From farmgirl to PharmD
Ahead of her much-anticipated appearance at ASM 2019, we spoke to Dr Marnie L Peterson* about how she went from being an all-American farmgirl to a respected expert on infectious diseases.
Lab+Life Scientist: How did you come to be interested in science, and to specialise in the areas of antibiotic resistance and experimental therapeutics?
Dr Marnie Peterson: I have been interested in science since a very young age. I grew up in a rural setting on a farm, so I was immersed in nature and biology. My dad had studied animal science at university and his old biology texts and microscope slides were in a box. I asked for a microscope for Christmas and I spent the next weeks making observations from his bio slides. My interest continued and I won first prize at our middle school science fair with a project that demonstrated the effectiveness of penicillin against mouth flora. My partner and I made our own agar plates, grew the organisms in a shoebox behind our wood stove and then imaged the plates with a microscope.
I had aptitude in science and math and ended up attending university to focus on pharmacy and thus began my interest in therapeutics. While I was attending university for my Doctor of Pharmacy degree, I completed an abroad exchange program with a university in Thailand. There we were exposed to village medicine doctors and large government hospitals. We learned about the increasing antibiotic resistance in problematic infectious diseases such as TB, gastrointestinal diseases and HIV. I began to understand the global problems associated with infectious diseases and antibiotics.
I decided to focus on infectious diseases post-graduation and completed clinical residency and research fellowship training in antibiotic pharmacodynamics and pharmacokinetics. I learned the importance of appropriate antibiotic dosing and antibiotic combinations to prevent the development of resistance. I continued with graduate studies at the University of Birmingham, UK, studying with an expert in antibiotic resistance mechanisms, Dr Laura Piddock.
Finally, a postdoctoral fellowship in microbial pathogenesis increased my knowledge in host response to infection and interest in the development of host targeted therapeutics to prevent infectious diseases. With all these experiences and training, I established my own research laboratory at the University of Minnesota focused on the development of therapeutics to treat infectious diseases.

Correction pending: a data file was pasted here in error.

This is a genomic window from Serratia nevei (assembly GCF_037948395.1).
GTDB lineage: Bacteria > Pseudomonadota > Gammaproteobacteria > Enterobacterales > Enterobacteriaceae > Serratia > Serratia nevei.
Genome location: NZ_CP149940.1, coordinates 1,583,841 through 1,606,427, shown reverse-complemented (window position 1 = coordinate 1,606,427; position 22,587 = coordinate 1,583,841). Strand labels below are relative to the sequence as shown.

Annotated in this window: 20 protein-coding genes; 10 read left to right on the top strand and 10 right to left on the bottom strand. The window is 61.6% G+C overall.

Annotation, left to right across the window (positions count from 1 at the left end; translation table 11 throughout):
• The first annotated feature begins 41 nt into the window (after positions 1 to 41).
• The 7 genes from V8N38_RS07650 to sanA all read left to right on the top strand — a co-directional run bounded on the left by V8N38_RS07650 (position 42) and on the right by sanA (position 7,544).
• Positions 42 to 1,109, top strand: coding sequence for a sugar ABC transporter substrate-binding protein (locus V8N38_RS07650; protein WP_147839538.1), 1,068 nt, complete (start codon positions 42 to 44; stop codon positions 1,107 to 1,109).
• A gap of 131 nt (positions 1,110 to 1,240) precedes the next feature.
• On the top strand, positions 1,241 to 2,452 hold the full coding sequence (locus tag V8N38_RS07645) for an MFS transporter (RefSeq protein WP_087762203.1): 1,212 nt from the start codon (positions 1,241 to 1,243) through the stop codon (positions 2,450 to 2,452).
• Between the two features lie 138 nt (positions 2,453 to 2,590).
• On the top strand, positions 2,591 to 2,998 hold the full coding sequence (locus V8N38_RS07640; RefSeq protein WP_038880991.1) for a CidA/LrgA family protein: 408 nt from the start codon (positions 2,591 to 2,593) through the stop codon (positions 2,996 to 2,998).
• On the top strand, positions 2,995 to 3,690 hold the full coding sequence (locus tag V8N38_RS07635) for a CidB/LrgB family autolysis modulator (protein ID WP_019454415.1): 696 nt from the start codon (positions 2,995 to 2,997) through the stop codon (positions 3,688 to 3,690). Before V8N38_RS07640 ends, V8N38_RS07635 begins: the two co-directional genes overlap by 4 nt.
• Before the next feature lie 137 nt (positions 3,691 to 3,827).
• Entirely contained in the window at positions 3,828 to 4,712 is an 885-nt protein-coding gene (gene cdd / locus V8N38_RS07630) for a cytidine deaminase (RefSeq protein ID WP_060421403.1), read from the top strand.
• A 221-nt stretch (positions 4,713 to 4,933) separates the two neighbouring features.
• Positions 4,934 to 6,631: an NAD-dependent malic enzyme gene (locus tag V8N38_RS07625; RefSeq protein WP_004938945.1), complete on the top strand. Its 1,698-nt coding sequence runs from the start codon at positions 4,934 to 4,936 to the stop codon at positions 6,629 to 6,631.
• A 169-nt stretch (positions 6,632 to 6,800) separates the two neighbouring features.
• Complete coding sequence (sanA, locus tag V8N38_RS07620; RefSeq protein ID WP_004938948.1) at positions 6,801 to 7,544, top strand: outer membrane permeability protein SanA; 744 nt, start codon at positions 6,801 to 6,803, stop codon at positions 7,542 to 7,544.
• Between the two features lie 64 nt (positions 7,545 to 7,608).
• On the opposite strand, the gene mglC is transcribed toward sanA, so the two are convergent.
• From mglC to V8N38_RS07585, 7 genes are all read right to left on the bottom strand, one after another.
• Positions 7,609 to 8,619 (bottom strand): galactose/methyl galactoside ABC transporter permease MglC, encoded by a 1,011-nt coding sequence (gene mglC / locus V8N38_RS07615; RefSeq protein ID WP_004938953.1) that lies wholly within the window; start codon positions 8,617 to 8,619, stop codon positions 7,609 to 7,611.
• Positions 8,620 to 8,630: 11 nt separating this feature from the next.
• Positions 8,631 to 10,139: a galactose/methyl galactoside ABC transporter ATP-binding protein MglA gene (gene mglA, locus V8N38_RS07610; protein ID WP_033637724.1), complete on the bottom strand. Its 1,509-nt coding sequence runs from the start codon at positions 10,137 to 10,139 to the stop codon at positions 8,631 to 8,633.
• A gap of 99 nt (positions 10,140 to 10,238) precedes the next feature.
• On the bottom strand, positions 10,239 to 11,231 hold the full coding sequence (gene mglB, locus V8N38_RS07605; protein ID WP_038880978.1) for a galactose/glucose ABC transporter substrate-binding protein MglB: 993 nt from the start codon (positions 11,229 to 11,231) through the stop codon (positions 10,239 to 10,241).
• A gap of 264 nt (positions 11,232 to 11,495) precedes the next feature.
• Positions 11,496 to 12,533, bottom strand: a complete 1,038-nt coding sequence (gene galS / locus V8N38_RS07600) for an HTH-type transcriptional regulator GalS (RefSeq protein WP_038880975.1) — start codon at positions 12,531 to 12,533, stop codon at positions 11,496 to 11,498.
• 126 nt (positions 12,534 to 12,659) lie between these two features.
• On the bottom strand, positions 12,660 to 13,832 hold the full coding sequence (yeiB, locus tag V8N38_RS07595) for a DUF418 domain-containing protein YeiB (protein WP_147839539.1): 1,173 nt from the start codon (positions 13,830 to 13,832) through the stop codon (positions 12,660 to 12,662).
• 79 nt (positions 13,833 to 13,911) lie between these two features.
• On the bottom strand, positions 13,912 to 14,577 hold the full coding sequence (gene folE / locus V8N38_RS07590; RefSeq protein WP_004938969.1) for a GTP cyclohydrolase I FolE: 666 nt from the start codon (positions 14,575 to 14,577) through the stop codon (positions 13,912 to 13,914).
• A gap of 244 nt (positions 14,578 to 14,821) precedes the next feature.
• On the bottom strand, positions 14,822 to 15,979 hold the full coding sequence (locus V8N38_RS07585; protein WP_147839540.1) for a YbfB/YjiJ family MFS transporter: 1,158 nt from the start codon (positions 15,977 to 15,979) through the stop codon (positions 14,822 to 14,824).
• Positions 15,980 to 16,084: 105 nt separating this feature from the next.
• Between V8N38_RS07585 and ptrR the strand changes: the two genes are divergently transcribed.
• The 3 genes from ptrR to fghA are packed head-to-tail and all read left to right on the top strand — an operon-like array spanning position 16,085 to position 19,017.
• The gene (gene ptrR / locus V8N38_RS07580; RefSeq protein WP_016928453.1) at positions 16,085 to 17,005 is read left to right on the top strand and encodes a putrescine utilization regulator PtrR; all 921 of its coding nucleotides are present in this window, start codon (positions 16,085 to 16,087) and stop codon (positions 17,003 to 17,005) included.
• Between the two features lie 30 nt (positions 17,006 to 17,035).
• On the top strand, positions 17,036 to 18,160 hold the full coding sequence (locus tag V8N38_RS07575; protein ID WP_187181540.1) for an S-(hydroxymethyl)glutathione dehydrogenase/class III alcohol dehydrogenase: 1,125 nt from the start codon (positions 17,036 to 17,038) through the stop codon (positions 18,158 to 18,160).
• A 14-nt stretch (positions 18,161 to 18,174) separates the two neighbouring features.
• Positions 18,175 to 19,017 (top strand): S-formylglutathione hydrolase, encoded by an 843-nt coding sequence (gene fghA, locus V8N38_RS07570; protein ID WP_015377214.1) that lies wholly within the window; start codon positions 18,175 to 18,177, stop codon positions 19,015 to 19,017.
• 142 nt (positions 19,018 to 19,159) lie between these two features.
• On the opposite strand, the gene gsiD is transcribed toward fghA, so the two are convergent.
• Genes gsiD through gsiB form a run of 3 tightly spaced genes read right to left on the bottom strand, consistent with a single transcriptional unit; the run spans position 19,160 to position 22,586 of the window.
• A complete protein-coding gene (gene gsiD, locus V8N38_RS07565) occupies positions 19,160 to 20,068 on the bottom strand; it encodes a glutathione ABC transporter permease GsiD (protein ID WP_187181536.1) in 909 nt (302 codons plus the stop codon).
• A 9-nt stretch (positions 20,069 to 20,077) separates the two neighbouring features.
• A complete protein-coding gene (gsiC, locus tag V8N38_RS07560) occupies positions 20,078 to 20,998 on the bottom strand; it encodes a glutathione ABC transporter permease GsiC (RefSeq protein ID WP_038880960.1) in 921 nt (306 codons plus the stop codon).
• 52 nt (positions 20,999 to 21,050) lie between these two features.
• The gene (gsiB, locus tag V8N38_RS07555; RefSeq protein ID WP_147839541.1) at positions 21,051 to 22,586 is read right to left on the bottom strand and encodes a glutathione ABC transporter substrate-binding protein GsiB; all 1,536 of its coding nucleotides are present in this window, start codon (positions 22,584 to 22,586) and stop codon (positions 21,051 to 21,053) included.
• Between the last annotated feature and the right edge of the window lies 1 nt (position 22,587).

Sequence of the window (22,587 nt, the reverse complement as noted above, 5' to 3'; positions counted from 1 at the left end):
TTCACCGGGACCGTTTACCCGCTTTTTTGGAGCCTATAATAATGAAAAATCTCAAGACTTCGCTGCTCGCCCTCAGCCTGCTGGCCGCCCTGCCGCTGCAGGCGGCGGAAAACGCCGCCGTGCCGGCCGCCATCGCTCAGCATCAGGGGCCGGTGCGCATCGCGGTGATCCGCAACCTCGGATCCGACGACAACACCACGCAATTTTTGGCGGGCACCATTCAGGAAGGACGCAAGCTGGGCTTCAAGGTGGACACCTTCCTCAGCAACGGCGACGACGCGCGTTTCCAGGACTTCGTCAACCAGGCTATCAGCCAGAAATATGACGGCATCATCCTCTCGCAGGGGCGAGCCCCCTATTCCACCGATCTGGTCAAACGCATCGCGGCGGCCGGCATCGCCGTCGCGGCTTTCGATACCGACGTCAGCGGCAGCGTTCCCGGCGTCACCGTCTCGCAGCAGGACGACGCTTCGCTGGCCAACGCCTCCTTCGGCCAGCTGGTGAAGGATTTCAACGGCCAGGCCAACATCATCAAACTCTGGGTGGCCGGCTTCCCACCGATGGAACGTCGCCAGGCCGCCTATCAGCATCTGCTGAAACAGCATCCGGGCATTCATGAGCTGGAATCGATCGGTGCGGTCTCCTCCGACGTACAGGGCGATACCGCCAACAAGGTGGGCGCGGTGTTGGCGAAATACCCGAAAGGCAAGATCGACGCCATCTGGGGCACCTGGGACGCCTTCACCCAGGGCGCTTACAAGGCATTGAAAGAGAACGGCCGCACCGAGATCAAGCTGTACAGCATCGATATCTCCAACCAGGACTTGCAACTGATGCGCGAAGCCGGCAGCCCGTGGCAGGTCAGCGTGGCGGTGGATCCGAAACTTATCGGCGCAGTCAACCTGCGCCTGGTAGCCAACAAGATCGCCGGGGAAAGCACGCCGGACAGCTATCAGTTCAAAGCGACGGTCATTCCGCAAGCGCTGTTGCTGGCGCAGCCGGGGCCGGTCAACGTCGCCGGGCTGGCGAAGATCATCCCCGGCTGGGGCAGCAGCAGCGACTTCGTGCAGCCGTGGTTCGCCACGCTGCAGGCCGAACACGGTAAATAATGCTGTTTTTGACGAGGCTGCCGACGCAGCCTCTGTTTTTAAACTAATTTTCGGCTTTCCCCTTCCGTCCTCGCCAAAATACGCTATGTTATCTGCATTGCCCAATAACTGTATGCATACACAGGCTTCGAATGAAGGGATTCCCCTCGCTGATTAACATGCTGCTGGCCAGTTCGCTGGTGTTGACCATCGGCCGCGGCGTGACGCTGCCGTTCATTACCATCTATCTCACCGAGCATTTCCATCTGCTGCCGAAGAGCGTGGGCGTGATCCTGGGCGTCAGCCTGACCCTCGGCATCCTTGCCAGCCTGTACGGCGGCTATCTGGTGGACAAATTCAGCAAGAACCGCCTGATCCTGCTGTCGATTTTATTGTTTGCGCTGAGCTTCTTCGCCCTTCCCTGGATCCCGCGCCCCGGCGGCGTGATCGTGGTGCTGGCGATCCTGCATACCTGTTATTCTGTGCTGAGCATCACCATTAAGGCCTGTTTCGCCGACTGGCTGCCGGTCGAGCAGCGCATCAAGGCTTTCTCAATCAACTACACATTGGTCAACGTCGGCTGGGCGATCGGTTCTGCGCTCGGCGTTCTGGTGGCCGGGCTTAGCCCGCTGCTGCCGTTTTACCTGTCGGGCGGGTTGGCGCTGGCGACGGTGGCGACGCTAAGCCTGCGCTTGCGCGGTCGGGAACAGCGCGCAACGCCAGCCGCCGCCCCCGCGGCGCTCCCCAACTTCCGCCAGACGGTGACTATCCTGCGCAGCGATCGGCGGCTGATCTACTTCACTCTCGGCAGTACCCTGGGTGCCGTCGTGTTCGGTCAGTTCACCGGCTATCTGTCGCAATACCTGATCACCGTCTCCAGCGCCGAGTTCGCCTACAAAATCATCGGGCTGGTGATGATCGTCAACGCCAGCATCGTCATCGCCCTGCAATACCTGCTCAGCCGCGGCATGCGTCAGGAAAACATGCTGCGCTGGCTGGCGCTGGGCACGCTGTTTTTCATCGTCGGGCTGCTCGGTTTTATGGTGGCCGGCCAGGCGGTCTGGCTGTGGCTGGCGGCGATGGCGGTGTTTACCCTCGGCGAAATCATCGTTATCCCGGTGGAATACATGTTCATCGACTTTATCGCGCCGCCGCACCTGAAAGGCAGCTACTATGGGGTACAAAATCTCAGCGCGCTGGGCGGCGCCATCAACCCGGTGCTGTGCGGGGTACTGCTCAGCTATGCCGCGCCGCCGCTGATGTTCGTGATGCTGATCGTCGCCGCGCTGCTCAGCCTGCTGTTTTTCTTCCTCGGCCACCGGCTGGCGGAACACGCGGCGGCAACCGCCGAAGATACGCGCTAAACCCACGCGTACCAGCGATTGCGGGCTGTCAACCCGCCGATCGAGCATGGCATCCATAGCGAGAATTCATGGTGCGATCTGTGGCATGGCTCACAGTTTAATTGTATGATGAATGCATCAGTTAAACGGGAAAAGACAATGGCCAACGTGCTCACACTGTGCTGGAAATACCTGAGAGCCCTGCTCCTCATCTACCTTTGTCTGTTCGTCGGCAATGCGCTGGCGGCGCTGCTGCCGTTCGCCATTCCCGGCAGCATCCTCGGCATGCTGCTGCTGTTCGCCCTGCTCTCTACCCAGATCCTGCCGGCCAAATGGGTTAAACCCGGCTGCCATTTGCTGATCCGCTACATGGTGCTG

LLS: You have over 20 years of experience developing new therapeutics. What have been some of your career highlights over this time?
MP: The highlights are multifaceted and they include working on teams with esteemed researchers and being mentored by world experts in infectious diseases. They also include mentoring talented graduate students and postdoctoral fellows in the laboratory.
Research highlights include working on the development of glycerol monolaurate (GML) as a vaginal microbicide gel. This research determined the ability of GML to prevent SIV transmission in an animal model and our findings were published in the journal Nature.
The research team continued to focus on treating or preventing female reproductive tract infections with the GML vaginal gel. We designed the first clinical pilot studies in women. This technology led to the creation of a clinical-stage biotechnology start-up, Hennepin Life Sciences. I eventually left my tenured university position to join the company as the VP of Drug and Clinical Development.
Another highlight that occurred during my academic career was the formation of a highly productive industrial research partnership with 3M. Our work led to the commercialisation of many products currently on the market. We also received a research award from the Department of Defense to work collaboratively on a wound dressing for wounded combat soldiers.
LLS: Have you felt your research has been stifled over the years by the rise of antibiotic resistance, or any other challenges that have arisen?